6

RNC chair says party will remain neutral in 2024 primary

Republican National Committee Chair Ronna McDaniel said Wednesday that the party would stay "neutral" in the 2024 presidential primary, regardless of whether former President Donald Trump makes another run for the White House. "The party has to stay neutral," McDaniel said. "I'm not telling anybody to run or not to run in 2024." The national GOP over the last four years focused on promoting Trump's 2020 re-election bid. McDaniel said she hoped the former president would "help us win back majorities" in the House and the Senate in the 2022 midterm elections. In an interview with The Associated Press, McDaniel said the pro-Trump conspiracy theory group QAnon, which helped fuel the pro-Trump mob that attacked the U.S. Capitol on Jan. 6, was "dangerous."

7

Polish court ruling restricting abortion takes effect

A Polish Constitutional Court ruling restricting access to abortion in the country took effect Wednesday. The decision, which the court announced three months ago, made it illegal to terminate pregnancies due to fetal defects, which had been the most common of the legal grounds that were left in the heavily Roman Catholic country. Now abortions will only be allowed in cases of rape, incest, or threats to the mother's life or health. The October decision sparked nationwide protests. Access to abortions already were declining as more doctors refused to perform the procedure on religious grounds. Opponents of the nationalist Law and Justice party accused it of influencing the ruling.

8

Fed vows to keep interest rates low through coronavirus recovery

Federal Reserve policy makers on Wednesday vowed to keep interest rates near zero to boost the economy even after it recovers from damage from the coronavirus pandemic. The Fed also said it planned to continue buying Treasury and mortgage bonds to pump more money into the economy. The U.S. central bank's leaders said at the end of their two-day policy meeting that the improvement in the economy and job market had slowed in recent months as COVID-19 cases surged. Fed Chair Jerome Powell said the recovery largely hinges on getting Americans vaccinated quickly so that bars, restaurants, and other businesses can get back on track. "We have not won this yet," Powell said. "We need to stay focused on it as a country and get there."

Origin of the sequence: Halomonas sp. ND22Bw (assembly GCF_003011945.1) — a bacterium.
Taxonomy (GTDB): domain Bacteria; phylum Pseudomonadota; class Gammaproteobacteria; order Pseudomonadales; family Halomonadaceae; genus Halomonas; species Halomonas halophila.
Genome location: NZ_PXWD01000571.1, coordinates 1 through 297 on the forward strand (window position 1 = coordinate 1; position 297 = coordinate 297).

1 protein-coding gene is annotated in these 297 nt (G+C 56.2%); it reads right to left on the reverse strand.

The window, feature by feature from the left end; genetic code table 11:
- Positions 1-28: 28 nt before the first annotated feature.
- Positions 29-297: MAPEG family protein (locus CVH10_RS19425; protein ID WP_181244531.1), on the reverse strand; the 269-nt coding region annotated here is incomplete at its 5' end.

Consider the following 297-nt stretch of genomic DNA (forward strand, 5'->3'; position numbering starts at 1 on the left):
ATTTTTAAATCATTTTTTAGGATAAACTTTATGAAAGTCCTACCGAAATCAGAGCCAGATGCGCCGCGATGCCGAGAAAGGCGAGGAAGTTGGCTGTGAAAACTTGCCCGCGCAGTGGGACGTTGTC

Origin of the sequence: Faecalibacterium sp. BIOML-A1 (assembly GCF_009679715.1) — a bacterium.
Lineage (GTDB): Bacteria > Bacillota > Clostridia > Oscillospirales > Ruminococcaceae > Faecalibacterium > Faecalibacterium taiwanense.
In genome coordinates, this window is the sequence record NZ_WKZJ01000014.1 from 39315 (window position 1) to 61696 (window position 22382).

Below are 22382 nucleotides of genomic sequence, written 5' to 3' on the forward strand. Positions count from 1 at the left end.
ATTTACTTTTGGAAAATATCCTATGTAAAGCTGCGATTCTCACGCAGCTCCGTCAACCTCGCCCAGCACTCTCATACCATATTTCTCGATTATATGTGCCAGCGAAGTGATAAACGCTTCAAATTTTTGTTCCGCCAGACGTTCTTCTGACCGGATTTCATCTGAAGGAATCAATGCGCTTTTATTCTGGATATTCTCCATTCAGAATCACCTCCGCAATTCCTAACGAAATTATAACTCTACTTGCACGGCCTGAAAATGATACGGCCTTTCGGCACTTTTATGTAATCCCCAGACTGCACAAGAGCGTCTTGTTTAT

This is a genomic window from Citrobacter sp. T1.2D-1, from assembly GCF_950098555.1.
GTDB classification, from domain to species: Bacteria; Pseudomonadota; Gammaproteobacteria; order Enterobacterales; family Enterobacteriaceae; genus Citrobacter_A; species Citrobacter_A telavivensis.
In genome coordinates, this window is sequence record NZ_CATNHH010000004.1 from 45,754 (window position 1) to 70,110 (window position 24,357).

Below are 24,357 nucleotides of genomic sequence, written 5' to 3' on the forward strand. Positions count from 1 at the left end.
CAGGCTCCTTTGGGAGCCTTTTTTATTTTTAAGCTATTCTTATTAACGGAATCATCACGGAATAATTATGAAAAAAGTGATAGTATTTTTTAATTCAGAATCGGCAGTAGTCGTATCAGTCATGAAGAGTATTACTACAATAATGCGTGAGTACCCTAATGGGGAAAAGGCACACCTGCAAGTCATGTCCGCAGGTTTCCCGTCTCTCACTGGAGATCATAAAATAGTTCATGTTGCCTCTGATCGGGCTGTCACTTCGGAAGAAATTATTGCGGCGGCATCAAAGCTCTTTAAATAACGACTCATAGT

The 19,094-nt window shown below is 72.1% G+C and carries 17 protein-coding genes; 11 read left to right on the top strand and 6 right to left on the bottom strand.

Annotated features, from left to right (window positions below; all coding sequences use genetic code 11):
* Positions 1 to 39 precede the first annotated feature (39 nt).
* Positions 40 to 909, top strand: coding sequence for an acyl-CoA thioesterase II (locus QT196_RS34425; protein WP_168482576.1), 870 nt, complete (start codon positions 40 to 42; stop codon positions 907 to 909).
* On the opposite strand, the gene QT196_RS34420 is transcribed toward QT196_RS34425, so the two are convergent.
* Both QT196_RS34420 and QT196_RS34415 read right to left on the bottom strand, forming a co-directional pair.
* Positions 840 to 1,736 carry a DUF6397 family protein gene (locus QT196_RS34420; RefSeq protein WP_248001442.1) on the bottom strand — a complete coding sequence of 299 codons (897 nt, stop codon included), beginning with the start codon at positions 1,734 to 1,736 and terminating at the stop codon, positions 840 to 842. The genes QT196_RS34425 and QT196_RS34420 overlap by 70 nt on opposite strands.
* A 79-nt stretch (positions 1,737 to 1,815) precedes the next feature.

9

Sanders uses viral inauguration photo to raise $1.8 million for charity

Sen. Bernie Sanders (I-Vt.) used a viral image of his sensible fashion statement at President Biden's inauguration to raise $1.8 million for charities in Vermont. Sanders wore a Burton Snowboards jacket and mittens made from recycled wool to the outdoor event. A photo showing him sitting in a folding chair, legs and arms crossed, resonated with the internet, and was soon made into a meme. His campaign put the image on sweatshirts, T-shirts, and stickers last Thursday, and the items immediately sold out; more products were released over the weekend, and those were snapped up by Monday morning. Sanders announced on Wednesday that in just five days, $1.8 million was raised for a variety of charities in Vermont, including Meals on Wheels and senior centers.

10

The Mary Tyler Moore Show star Cloris Leachman dies at 94

Cloris Leachman, the award-winning actress known for such roles as Phyllis Lindstrom on The Mary Tyler Moore Show, has died at 94. Leachman died from natural causes at her home in California. The beloved actress rose to fame while portraying landlady Phyllis on The Mary Tyler Moore Show in the 1970s. She won two of her eight Primetime Emmy Awards for the role, which she reprised in the spinoff, Phyllis, and she's tied with Julia Louis-Dreyfus for most acting honors at the Emmys. Leachman also won the Oscar for Best Supporting Actress in 1972 for her performance in The Last Picture Show. "Cloris Leachman was a comedy legend," the Academy of Motion Picture Arts and Sciences tweeted Wednesday. "She will be missed."